Effects of Global Warming on Clownfish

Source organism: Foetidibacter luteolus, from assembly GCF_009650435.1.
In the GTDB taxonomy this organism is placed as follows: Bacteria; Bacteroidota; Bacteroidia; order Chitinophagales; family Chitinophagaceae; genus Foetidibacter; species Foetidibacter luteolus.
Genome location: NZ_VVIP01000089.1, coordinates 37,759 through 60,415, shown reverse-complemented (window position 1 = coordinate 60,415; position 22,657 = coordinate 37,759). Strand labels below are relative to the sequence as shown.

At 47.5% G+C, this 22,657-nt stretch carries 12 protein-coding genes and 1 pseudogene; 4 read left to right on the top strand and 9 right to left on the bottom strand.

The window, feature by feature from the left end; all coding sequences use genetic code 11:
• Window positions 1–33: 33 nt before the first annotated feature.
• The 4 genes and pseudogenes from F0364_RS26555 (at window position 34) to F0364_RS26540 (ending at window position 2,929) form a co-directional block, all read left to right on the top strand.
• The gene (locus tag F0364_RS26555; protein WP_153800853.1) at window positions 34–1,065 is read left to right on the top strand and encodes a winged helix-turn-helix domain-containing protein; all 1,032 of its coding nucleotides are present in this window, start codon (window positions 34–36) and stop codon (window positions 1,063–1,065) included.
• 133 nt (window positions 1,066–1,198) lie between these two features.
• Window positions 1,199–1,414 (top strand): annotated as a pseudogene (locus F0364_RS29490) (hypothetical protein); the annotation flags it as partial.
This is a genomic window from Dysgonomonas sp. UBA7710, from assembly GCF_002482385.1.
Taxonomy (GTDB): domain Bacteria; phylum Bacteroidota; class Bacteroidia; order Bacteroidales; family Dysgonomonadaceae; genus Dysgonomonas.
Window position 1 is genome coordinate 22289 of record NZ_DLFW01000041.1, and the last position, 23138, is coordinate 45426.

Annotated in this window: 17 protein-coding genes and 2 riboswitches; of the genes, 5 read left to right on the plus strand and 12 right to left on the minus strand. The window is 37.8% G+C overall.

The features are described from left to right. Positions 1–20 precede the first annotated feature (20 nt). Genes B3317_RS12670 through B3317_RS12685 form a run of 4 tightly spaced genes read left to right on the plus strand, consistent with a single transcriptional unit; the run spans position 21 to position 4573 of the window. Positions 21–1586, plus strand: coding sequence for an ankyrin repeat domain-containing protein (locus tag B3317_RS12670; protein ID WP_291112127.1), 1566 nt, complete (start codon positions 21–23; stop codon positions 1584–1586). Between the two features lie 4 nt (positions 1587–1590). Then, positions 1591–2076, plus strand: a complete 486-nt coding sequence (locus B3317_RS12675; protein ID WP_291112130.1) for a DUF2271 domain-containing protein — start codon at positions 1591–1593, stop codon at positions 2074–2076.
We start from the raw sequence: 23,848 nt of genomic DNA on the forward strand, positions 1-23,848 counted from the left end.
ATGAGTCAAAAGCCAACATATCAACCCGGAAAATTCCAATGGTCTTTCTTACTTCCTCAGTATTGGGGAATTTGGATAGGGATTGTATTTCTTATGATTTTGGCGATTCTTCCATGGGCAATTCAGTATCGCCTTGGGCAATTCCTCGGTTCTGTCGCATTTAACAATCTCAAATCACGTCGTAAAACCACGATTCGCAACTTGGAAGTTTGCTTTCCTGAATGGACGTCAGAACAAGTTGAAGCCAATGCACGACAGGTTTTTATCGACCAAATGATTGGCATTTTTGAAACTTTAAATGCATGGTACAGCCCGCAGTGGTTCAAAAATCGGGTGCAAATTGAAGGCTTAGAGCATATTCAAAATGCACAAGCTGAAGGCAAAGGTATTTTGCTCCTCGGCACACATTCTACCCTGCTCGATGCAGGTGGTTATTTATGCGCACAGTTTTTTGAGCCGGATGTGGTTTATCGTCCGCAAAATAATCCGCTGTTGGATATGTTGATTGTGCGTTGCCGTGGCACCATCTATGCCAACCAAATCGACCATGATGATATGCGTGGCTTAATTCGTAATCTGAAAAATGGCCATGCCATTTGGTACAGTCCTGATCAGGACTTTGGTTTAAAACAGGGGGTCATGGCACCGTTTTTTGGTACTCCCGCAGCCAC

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Leslie Adkins Mrs. Gunther BIO 101-25 30 September 2012 An article written by the International Union for the Conservation of Nature (IUCN), studies the effects of climate change on anemone fish (or clown fish). The articles studies how global climate change can affect the habitat and distribution of the clown fish. It also discusses whether or not clown fish are able to adapt to changing conditions in their environment. Clown fish are a species of fish that is mainly found inhabiting tropical and subtropical areas in the Pacific and Indian oceans, with the greatest diversity of species being found on shallow reefs in Papua New Guinea. Clown fish only reside within the specific range of certain sea anemones that the clown fish uses for protection. Clown fish are one of only a few fish not repelled by an anemones poisonous sting. They can build an immunity to the poison that no other species can acquire; this is what allow them to use them for protection from predatory fish. In return for the protection, the clown fish stave off predators of the anemone such as angel fish. The anemone supports multiple clown fish, which is usually a single female and several males. Studies have found that carbon dioxide levels have been on the rise due to global warming. As carbon dioxide levels in the oceans and near corral reefs increase, the area that the reefs cover is gradually declining. If carbon dioxide levels are allowed to continue rising, by 2030 and 2040, reefs will continue to decline to the point that, the reefs and the clown fish on them could possibly start to die out. Clown fish are so heavily dependent on the reefs due to the fact that the anemone live only in these areas. Increases in the acidity level are another detrimental factor coming from the global climate change. This inhibits the clown fish's ability to detect chemical signals that

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